This site will be migrating to a new address.
Please visit me at @Køkken and change your subscription to this blog to my RSS Feed

You Will Be Redirected!

Please do not leave any more messages on this blog. I will not be publishing or responding to any more comments left here. You will be automatically redirected to All posts have been migrated. You will be able to locate any posts by performing a quick search at my new site. Thank you.

Monday, January 25, 2010

Tea At Kyani Mumbai : Of Bun Maska, Mawa Cake & Shrewsbury Cookies

Shrewsbury Cookie

Shrewsbury Cookies 2

Kyani Bakery

Kyani Butter Buns

My first visit to India took place almost 9 years ago. I still remember how well-intentioned friends and colleagues had tried to prepare me for my trip, loading me with advice and warnings derived from their own unpleasant experiences in India. I was told to always drink bottled water and even with that, one colleague would always drop a water purifying tablet into the bottle before drinking. Others told me how the prevalent evidence of poverty disturbed them and marred their impression of India. Whatever it was, I was too fiercely independent and rebellious to heed their advice. I went to India brimming with eager anticipation and wide-eyed curosity. I observed India like a football match spectator and went away energised and charmed by it. Subsequently, I had returned to India 4 or 5 more times and stopped when I was posted to take on a different business role.

My latest trip came almost 5 years after my last and boy, has India changed! The first sign of change is evident when I landed at the Mumbai Airport. Sparklingly new, the airport is bright, spacious and organised- this is 1000X better than the airport I remembered from 5 years ago. I breezed through immigration within 10mins and luggage came promptly. Of all the cities I had visited in India 5 years ago, Mumbai was my least favourite for with slump quarters everywhere, it was dirty, chaotic and I experienced harassment from beggars everywhere (child beggars, women beggars with babies and what my Indian colleagues called 'Eunachs' but are really transvestites) . This time, the cityscape has quietly revolutionized. I noted to myself that there are fewer slump quarters and fewer beggars would appear at traffic light junctions. I take this as a good sign of progress but I was told that the drive to clean up the city has also created different kind of problems- grave discussion topic for another day...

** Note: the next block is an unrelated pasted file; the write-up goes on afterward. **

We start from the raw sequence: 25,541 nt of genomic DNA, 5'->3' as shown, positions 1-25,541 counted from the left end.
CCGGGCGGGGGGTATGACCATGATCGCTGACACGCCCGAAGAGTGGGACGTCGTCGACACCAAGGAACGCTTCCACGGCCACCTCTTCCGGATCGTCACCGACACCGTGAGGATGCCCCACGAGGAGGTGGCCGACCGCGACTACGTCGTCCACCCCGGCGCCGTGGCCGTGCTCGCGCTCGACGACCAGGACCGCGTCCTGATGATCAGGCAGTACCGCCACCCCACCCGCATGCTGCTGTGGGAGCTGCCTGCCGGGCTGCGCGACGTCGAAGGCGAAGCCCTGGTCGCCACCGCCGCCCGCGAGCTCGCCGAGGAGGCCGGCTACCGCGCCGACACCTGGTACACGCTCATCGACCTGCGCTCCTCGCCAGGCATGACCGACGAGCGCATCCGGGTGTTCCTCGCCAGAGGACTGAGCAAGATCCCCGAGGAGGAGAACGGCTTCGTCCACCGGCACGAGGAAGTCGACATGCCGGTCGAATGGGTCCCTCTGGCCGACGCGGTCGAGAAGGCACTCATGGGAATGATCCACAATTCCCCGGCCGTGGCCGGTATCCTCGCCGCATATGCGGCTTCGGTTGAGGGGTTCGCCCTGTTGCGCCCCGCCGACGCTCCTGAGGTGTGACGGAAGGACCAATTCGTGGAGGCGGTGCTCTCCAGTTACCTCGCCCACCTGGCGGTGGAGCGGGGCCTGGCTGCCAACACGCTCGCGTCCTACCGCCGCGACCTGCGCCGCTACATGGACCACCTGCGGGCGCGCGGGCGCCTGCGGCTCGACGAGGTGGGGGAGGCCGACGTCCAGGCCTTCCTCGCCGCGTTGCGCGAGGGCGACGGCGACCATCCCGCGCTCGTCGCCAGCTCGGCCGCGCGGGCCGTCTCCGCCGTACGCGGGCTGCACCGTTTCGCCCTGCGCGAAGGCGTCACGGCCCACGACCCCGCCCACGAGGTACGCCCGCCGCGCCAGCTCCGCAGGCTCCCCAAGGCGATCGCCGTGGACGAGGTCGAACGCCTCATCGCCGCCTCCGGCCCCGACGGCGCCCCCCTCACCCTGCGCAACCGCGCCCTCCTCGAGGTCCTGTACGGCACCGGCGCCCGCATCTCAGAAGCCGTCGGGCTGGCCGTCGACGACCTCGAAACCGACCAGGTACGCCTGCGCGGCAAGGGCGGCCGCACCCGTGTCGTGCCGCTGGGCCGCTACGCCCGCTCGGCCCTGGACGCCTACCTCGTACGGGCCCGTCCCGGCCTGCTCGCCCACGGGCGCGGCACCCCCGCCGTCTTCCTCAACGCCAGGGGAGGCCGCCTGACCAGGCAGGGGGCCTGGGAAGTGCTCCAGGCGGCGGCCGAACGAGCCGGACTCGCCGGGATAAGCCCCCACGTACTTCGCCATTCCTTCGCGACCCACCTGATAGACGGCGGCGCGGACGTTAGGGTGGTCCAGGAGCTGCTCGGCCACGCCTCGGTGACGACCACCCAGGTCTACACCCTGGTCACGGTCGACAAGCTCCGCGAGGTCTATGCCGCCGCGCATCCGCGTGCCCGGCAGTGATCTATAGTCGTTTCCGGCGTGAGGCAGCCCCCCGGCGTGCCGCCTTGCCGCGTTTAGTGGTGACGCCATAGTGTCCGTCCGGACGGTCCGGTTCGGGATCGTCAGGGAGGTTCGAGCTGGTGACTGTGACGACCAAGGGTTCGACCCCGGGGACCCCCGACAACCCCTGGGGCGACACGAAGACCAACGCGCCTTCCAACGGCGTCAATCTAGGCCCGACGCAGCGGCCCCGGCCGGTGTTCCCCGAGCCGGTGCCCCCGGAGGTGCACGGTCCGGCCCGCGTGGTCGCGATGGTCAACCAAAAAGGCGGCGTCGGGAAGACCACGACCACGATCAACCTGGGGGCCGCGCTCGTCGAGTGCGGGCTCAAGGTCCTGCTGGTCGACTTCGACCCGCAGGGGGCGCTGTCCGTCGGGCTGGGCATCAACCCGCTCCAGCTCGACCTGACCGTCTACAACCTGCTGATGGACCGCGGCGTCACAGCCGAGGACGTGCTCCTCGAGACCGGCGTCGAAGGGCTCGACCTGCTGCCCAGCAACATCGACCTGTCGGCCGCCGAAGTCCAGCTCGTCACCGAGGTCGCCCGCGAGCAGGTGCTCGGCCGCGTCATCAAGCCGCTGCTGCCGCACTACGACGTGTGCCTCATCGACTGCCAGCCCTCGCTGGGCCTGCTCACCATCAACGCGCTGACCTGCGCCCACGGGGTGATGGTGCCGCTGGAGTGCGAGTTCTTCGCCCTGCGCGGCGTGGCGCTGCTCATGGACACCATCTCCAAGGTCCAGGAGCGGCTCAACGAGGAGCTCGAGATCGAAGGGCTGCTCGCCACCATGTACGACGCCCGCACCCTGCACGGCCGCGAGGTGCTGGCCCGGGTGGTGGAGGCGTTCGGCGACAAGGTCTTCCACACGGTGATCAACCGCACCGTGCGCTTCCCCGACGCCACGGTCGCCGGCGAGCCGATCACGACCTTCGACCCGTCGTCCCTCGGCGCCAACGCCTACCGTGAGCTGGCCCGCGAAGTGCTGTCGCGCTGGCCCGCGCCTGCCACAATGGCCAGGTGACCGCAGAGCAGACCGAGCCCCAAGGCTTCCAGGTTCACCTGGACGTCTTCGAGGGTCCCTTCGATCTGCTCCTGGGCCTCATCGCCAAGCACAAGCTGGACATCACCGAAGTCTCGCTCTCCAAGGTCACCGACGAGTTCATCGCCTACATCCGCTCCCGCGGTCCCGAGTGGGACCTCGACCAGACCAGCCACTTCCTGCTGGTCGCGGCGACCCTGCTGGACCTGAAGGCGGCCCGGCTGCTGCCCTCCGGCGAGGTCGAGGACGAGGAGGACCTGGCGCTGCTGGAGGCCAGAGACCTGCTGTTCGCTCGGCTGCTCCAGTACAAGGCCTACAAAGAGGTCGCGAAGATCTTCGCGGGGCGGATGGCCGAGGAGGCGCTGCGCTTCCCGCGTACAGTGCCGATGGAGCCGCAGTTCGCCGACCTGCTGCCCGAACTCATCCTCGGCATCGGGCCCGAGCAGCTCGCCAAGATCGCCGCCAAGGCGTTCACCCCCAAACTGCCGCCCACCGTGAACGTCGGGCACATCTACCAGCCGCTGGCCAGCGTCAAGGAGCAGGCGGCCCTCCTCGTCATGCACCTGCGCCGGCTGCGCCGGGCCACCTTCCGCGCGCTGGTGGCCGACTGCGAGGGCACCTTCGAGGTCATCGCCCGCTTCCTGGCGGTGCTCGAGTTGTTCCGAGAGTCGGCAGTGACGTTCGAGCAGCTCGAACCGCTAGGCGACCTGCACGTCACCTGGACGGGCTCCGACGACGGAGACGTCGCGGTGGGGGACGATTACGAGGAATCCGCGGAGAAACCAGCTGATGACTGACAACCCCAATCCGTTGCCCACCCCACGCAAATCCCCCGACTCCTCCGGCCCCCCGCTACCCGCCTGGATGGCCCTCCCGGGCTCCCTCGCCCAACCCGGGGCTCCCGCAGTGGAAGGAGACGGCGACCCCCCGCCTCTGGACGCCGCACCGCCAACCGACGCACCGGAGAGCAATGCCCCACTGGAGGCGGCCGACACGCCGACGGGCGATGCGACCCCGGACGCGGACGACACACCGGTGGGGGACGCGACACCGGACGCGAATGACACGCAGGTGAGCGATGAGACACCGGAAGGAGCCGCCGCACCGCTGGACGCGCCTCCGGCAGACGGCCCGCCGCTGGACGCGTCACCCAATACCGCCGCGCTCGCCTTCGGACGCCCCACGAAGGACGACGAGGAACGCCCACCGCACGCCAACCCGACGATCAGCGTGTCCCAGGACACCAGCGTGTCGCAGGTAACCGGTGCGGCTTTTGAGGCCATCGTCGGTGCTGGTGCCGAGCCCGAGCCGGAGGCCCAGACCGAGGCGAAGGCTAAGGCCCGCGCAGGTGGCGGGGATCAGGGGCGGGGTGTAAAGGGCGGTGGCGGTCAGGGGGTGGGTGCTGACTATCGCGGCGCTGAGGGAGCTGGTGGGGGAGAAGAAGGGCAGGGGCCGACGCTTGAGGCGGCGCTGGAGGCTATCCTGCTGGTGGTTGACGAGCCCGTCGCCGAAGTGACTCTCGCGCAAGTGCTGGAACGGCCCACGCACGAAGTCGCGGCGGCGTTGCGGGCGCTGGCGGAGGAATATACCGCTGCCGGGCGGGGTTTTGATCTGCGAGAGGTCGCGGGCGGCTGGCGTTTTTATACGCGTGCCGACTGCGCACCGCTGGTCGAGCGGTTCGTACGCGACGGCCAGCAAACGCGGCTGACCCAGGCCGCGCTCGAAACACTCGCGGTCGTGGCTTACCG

While I used to go wild shopping for Sari in the past, my shopping expedition this time is more restrained. I bought spices, cheap fabrics for my blog photos and Ayurvedic medication. Also thanks to my colleague R, I learnt a little bit more about Indian cooking and ingredients - she had also tirelessly took me bargain hunting for 12 hours! (10 am to 10pm!)  It was after we bought the Chaat Masala, Amchur (dried Mango Powder) and sookhi gulab patti (dried rose petal), R told me we would stop by one of the oldest cafe in Mumbai for tea and buns.

Kyani & Co., established in 1904 is one of the very few Irani Cafes that is still surviving in Mumbai. R told me it is famous for its Chai with Bun Maska  and Shrewsbury Cookies - I had no idea what these were but my eyes lighted up at the sight of the cafe - old and worn, this is one coffee shop that appears to have been trapped in a time warp. For those who are not familiar with Irani Cafes, these are cafes opened by Persian immigrants to India in the 19th century. There used to be numerous Irani Cafes around Mumbai - literally hundreds of them but now, probably only a handful remain.Sitting in the 100year old cafe, I waited in anticipation for the famous Chai with Bun Maska... When the waiter brought over my serving, I felt deflated by disappointment... It is a bun with a very anaemic spread of butter....I watched as R continue to gush about how good this is and urged me to dip the bun into the chai... 'the butter will melt with the heat of the chai'...  I tried as she suggested but felt no kick at all. The bun was soft but there was too little butter, in fact I thought it had tasted more like margarine than butter. I immediately longed for the Kaya Toast we have in Singapore where generous blocks of butter are sandwiched between crispy toasts with coconut jam (kaya). As R eagerly waited for my verdict, I just couldn't muster enough excitement to match hers... ( I am just not good at being patronising ) instead, I distracted her and asked to order a Mawa Cake, (mava cake) which is another house specialty. The Mawa Cake is a heavy sponge cake spiced delicately with Cardamon. It is heavier because of the use of Mawa(also called Khoya) which is solidified milk (some compares it to Ricotta cheese). The Mawa Cake at Kyani,served like a cupcake has a very delicate hint of Cardamon that I mistook for Rose - possibly because my senses were a little confused by the milk fragrance from the cake. The flavour was exotic but I felt it could be a little richer and more moist. Next on the must-try list is the Shrewsbury Cookies. This is the first time I have heard of Shrewsbury cookies. These are short butter cookies originally flavoured with lemon and caraway seeds. Apparently, they originated from England. The Shrewsbury cookies, fresh and buttery are delicious with tea and are my favourite at Kyani. They also offer different variation including one with cashew nuts.